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    ABSTRACT: Microorganisms are important factors in shaping our environment. One key characteristic that has been neglected for a long time is the ability of microorganisms to release chemically diverse volatile compounds. At present, it is clear that the blend of volatiles released by microorganisms can be very complex and often includes many unknown compounds for which the chemical structures remain to be elucidated. The biggest challenge now is to unravel the biological and ecological functions of these microbial volatiles. There is increasing evidence that microbial volatiles can act as infochemicals in interactions among microbes and between microbes and their eukaryotic hosts. Here, we review and discuss recent advances in understanding the natural roles of volatiles in microbe-microbe interactions. Specific emphasis will be given to the antimicrobial activities of microbial volatiles and their effects on bacterial quorum sensing, motility, gene expression and antibiotic resistance.The ISME Journal advance online publication, 29 May 2015; doi:10.1038/ismej.2015.42.
    Full-text · Article · May 2015 · The ISME Journal
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    Yong-Soon Park · Swarnalee Dutta · Mina Ann · Jos M. Raaijmakers · Kyungseok Park
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    ABSTRACT: Volatile organic compounds (VOCs) from plant growth-promoting rhizobacteria (PGPR) play key roles in modulating plant growth and induced systemic resistance (ISR) to pathogens. Despite their significance, the physiological functions of the specific VOCs produced by Pseudomonas fluorescens SS101 (Pf.SS101) have not been precisely elucidated. The effects of Pf.SS101 and its VOCs on augmentation of plant growth promotion were investigated in vitro and in planta. Significant growth promotion was observed in plants exposed Pf.SS101 under both conditions, suggesting its VOCs play a key role in promoting plant growth. Solid-phase micro-extraction (SPME) and a gas chromatography-mass spectrophotometer (GC-MS) system were used to characterize the VOCs emitted by Pf.SS101 and 11 different compounds were detected in samples inoculated this bacterium, including 13-Tetradecadien-1-ol, 2-butanone and 2-Methyl-n-1-tridecene. Application of these compounds resulted in enhanced plant growth. This study suggests that Pf.SS101 promotes the growth of plants via the release of VOCs including 13-Tetradecadien-1-ol, 2-butanone and 2-Methyl-n-1-tridecene, thus increasing understanding of the role of VOCs in plant-bacterial inter-communication. Copyright © 2015. Published by Elsevier Inc.
    Full-text · Article · Apr 2015 · Biochemical and Biophysical Research Communications
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    ABSTRACT: Endophytic Pseudomonas poae strain RE*1-1-14 was originally isolated from internal root tissue of sugar beet plants and shown to suppress growth of the fungal pathogen Rhizoctonia solani both in vitro and in the field. To identify genes involved in its biocontrol activity, RE*1-1-14 random mutagenesis and sequencing led to the identification of a nonribosomal peptide synthetase (NRPS) gene cluster predicted to encode a lipopeptide (LP) with a 10-amino acid peptide moiety. The two unlinked gene clusters consisted of three NRPS genes, designated poaA (cluster 1), and poaB and poaC (cluster 2), spanning approximately 33.7 kb. In silico analysis followed by chemical analyses revealed that the encoded LP designated poaeamide, is a structurally new member of the orfamide family. Poaeamide inhibited mycelial growth of R. solani and different oomycetes including Phytophthora capsici, Ph. infestans, and Pythium ultimum. The novel LP was shown to be essential for swarming motility of strain RE*1-1-14 and had an impact on root colonization of sugar beet seedlings The poaeamide-deficient mutant colonized the rhizosphere and upper plant cortex at higher densities and with more scattered colonization patterns than the wildtype. Collectively these results indicate that P. poae RE*1-1-14 produces a structurally new LP that is relevant for its antagonistic activity against soil-borne plant pathogens and for colonization of sugar beet roots.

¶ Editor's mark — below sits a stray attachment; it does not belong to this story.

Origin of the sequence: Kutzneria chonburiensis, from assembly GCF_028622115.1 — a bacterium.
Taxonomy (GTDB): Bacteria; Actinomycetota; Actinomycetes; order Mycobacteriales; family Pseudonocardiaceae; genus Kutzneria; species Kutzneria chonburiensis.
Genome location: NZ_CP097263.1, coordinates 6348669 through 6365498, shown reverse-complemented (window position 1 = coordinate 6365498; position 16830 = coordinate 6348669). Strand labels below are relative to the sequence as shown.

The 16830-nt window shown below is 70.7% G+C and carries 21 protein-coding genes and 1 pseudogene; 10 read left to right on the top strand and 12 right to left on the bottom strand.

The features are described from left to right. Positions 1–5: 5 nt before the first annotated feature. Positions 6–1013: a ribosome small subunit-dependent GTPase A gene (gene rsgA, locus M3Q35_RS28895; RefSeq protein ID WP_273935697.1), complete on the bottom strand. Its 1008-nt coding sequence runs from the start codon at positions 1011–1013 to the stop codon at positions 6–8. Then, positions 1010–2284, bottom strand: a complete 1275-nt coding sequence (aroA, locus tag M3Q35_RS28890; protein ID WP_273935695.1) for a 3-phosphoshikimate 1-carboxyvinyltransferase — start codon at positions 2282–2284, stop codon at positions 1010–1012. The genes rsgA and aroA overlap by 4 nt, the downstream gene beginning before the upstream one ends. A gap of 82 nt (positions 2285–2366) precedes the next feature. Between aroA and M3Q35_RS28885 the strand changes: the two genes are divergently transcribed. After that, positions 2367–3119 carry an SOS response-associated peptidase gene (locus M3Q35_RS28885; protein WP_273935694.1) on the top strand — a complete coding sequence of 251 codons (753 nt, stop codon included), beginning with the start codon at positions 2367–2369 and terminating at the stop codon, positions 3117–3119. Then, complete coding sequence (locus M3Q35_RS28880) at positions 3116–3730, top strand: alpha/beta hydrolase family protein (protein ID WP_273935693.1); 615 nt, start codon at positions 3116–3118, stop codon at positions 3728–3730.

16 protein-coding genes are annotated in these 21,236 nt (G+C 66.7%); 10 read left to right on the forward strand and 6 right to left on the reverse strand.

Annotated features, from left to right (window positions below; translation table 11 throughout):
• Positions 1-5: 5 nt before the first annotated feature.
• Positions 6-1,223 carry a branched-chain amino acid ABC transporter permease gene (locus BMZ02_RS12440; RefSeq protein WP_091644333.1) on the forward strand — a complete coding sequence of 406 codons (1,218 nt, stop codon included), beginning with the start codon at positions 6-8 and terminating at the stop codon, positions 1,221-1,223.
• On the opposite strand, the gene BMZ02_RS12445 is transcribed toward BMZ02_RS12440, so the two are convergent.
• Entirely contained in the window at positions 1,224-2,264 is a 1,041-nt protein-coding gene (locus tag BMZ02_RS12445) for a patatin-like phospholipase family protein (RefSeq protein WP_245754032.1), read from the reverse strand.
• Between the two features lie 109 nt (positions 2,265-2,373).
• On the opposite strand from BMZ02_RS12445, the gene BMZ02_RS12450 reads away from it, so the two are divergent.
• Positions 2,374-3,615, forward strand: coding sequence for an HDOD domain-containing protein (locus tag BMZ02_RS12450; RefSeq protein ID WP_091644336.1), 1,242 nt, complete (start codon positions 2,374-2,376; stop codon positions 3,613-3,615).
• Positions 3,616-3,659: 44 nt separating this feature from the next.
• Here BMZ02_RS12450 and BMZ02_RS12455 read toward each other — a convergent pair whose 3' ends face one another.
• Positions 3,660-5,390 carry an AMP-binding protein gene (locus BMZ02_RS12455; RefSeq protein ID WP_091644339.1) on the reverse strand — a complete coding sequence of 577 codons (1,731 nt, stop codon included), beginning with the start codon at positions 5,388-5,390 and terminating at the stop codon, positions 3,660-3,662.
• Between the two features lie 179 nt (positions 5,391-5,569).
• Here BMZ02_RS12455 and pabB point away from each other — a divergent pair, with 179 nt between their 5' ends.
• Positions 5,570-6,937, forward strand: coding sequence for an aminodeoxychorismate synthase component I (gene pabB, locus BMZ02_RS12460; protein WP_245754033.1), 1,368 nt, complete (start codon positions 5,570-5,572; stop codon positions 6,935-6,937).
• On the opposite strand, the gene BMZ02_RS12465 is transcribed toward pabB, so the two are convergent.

Full-text · Article · Mar 2015 · Molecular Plant-Microbe Interactions
  • Rodrigo Mendes · Jos M Raaijmakers
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    ABSTRACT: The ISME Journal: Multidisciplinary Journal of Microbial Ecology is the official Journal of the International Society for Microbial Ecology, publishing high-quality, original research papers, short communications, commentary articles and reviews in the rapidly expanding and diverse discipline of microbial ecology.
    No preview · Article · Feb 2015 · The ISME Journal
  • Jos M. Raaijmakers
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    ABSTRACT: The rhizosphere provides a home to numerous (micro)organisms that in turn may affect plant growth, development, and tolerance to abiotic and biotic stresses. How plants shape the rhizosphere microbiome has been subject of many past and present studies with the ultimate goal to identify plant genetic traits that select and support beneficial microorganisms. Novel ‘omics technologies have provided more in-depth knowledge of the diversity and functioning of the rhizosphere microbiome and significant advances are being made to uncover mechanisms, genes and metabolites involved in the multitrophic interactions in the rhizosphere. To better understand this intriguing complexity, both reductionists’ and systems ecology approaches are needed to identify the biotic and abiotic factors involved in microbiome assembly. Here, different strategies are discussed to re-shape the rhizosphere microbiome in favour of microbial consortia that promote root development and plant growth, and that prevent the proliferation of pests and diseases.
    No preview · Chapter · Jan 2015

Publication Stats

7k Citations
496.05 Total Impact Points

Institutions

  • 2015
    • Leiden University
      • Institute of Biology Leiden
      Leyden, South Holland, Netherlands
  • 2014-2015
    • Netherlands Institute of Ecology (NIOO-KNAW)
      Wageningen, Gelderland, Netherlands
  • 2000-2015
    • Wageningen University
      • Department of Phytopathology
      Wageningen, Gelderland, Netherlands
  • 2009
    • Sonoma State University
      • Department of Biology
      Ронърт Парк, California, United States
  • 2007
    • University of São Paulo
      • Departamento de Genética (LGN) (ESALQ)
      San Paulo, São Paulo, Brazil
  • 2003
    • University of Burgundy
      Dijon, Bourgogne, France
  • 1997-2002
    • Washington State University
      • Department of Plant Pathology
      پولمن، واشینگتن, Washington, United States
  • 1994-1995
    • Utrecht University
      Utrecht, Utrecht, Netherlands